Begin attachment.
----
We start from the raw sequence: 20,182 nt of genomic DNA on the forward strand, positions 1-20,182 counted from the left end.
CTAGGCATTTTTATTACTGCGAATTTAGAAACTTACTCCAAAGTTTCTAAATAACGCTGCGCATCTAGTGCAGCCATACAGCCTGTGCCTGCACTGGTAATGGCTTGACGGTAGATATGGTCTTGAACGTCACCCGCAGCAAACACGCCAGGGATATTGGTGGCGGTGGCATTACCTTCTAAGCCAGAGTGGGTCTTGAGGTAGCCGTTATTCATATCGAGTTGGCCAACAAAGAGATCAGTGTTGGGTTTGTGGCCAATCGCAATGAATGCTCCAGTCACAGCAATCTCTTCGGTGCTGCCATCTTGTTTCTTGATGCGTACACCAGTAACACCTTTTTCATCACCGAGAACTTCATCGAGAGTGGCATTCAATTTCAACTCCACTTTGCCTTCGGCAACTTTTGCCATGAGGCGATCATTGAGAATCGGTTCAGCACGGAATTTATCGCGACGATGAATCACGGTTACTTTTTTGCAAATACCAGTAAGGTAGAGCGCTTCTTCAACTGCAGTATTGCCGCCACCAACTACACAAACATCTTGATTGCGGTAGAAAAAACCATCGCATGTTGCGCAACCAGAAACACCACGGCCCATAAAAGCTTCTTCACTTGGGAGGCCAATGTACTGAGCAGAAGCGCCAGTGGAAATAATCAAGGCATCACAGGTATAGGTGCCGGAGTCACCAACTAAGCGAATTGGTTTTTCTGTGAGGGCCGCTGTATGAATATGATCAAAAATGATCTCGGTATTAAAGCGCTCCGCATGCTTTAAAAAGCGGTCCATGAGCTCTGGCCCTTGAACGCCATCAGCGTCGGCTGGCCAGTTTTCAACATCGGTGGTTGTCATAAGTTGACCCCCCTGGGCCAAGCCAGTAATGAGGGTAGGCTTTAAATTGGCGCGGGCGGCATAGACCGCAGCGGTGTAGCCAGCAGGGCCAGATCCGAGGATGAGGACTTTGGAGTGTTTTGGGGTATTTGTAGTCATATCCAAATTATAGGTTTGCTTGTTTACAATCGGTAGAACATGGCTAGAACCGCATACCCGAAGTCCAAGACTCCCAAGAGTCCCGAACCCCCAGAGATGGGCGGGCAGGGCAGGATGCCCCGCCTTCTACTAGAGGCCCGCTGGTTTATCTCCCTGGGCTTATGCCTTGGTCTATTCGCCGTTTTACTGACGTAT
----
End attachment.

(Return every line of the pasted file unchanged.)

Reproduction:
We start from the raw sequence: 20,182 nt of genomic DNA on the forward strand, positions 1-20,182 counted from the left end.
CTAGGCATTTTTATTACTGCGAATTTAGAAACTTACTCCAAAGTTTCTAAATAACGCTGCGCATCTAGTGCAGCCATACAGCCTGTGCCTGCACTGGTAATGGCTTGACGGTAGATATGGTCTTGAACGTCACCCGCAGCAAACACGCCAGGGATATTGGTGGCGGTGGCATTACCTTCTAAGCCAGAGTGGGTCTTGAGGTAGCCGTTATTCATATCGAGTTGGCCAACAAAGAGATCAGTGTTGGGTTTGTGGCCAATCGCAATGAATGCTCCAGTCACAGCAATCTCTTCGGTGCTGCCATCTTGTTTCTTGATGCGTACACCAGTAACACCTTTTTCATCACCGAGAACTTCATCGAGAGTGGCATTCAATTTCAACTCCACTTTGCCTTCGGCAACTTTTGCCATGAGGCGATCATTGAGAATCGGTTCAGCACGGAATTTATCGCGACGATGAATCACGGTTACTTTTTTGCAAATACCAGTAAGGTAGAGCGCTTCTTCAACTGCAGTATTGCCGCCACCAACTACACAAACATCTTGATTGCGGTAGAAAAAACCATCGCATGTTGCGCAACCAGAAACACCACGGCCCATAAAAGCTTCTTCACTTGGGAGGCCAATGTACTGAGCAGAAGCGCCAGTGGAAATAATCAAGGCATCACAGGTATAGGTGCCGGAGTCACCAACTAAGCGAATTGGTTTTTCTGTGAGGGCCGCTGTATGAATATGATCAAAAATGATCTCGGTATTAAAGCGCTCCGCATGCTTTAAAAAGCGGTCCATGAGCTCTGGCCCTTGAACGCCATCAGCGTCGGCTGGCCAGTTTTCAACATCGGTGGTTGTCATAAGTTGACCCCCCTGGGCCAAGCCAGTAATGAGGGTAGGCTTTAAATTGGCGCGGGCGGCATAGACCGCAGCGGTGTAGCCAGCAGGGCCAGATCCGAGGATGAGGACTTTGGAGTGTTTTGGGGTATTTGTAGTCATATCCAAATTATAGGTTTGCTTGTTTACAATCGGTAGAACATGGCTAGAACCGCATACCCGAAGTCCAAGACTCCCAAGAGTCCCGAACCCCCAGAGATGGGCGGGCAGGGCAGGATGCCCCGCCTTCTACTAGAGGCCCGCTGGTTTATCTCCCTGGGCTTATGCCTTGGTCTATTCGCCGTTTTACTGACGTAT